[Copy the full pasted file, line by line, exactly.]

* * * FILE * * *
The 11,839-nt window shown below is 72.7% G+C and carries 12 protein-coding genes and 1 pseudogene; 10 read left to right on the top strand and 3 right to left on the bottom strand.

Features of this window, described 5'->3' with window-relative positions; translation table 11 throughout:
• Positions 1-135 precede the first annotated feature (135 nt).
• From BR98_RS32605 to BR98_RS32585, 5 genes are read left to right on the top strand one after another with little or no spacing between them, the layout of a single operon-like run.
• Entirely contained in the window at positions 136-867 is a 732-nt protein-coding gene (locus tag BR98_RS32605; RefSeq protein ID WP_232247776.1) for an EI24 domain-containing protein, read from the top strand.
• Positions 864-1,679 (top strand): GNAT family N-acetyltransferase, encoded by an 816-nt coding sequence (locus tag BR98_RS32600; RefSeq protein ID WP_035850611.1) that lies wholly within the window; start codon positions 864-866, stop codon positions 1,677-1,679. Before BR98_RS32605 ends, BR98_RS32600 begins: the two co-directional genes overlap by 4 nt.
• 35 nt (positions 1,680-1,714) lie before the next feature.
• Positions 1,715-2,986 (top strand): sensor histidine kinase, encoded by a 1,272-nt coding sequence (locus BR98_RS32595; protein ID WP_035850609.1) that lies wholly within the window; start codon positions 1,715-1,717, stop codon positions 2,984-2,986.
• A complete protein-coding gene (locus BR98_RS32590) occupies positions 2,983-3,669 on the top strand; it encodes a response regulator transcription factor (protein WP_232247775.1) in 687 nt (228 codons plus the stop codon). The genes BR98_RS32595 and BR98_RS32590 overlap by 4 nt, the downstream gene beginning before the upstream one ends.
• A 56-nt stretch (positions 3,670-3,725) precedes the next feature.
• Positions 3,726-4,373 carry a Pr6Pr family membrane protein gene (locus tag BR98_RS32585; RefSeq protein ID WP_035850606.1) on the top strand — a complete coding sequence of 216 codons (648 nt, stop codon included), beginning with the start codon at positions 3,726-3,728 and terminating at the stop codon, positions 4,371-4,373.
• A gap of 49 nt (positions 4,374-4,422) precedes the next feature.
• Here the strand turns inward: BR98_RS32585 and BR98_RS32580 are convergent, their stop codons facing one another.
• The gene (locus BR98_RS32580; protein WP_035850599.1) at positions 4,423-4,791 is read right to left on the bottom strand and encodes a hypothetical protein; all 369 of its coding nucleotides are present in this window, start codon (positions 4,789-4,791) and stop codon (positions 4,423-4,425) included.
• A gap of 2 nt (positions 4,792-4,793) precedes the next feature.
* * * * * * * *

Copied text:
The 11,839-nt window shown below is 72.7% G+C and carries 12 protein-coding genes and 1 pseudogene; 10 read left to right on the top strand and 3 right to left on the bottom strand.

Features of this window, described 5'->3' with window-relative positions; translation table 11 throughout:
• Positions 1-135 precede the first annotated feature (135 nt).
• From BR98_RS32605 to BR98_RS32585, 5 genes are read left to right on the top strand one after another with little or no spacing between them, the layout of a single operon-like run.
• Entirely contained in the window at positions 136-867 is a 732-nt protein-coding gene (locus tag BR98_RS32605; RefSeq protein ID WP_232247776.1) for an EI24 domain-containing protein, read from the top strand.
• Positions 864-1,679 (top strand): GNAT family N-acetyltransferase, encoded by an 816-nt coding sequence (locus tag BR98_RS32600; RefSeq protein ID WP_035850611.1) that lies wholly within the window; start codon positions 864-866, stop codon positions 1,677-1,679. Before BR98_RS32605 ends, BR98_RS32600 begins: the two co-directional genes overlap by 4 nt.
• 35 nt (positions 1,680-1,714) lie before the next feature.
• Positions 1,715-2,986 (top strand): sensor histidine kinase, encoded by a 1,272-nt coding sequence (locus BR98_RS32595; protein ID WP_035850609.1) that lies wholly within the window; start codon positions 1,715-1,717, stop codon positions 2,984-2,986.
• A complete protein-coding gene (locus BR98_RS32590) occupies positions 2,983-3,669 on the top strand; it encodes a response regulator transcription factor (protein WP_232247775.1) in 687 nt (228 codons plus the stop codon). The genes BR98_RS32595 and BR98_RS32590 overlap by 4 nt, the downstream gene beginning before the upstream one ends.
• A 56-nt stretch (positions 3,670-3,725) precedes the next feature.
• Positions 3,726-4,373 carry a Pr6Pr family membrane protein gene (locus tag BR98_RS32585; RefSeq protein ID WP_035850606.1) on the top strand — a complete coding sequence of 216 codons (648 nt, stop codon included), beginning with the start codon at positions 3,726-3,728 and terminating at the stop codon, positions 4,371-4,373.
• A gap of 49 nt (positions 4,374-4,422) precedes the next feature.
• Here the strand turns inward: BR98_RS32585 and BR98_RS32580 are convergent, their stop codons facing one another.
• The gene (locus BR98_RS32580; protein WP_035850599.1) at positions 4,423-4,791 is read right to left on the bottom strand and encodes a hypothetical protein; all 369 of its coding nucleotides are present in this window, start codon (positions 4,789-4,791) and stop codon (positions 4,423-4,425) included.
• A gap of 2 nt (positions 4,792-4,793) precedes the next feature.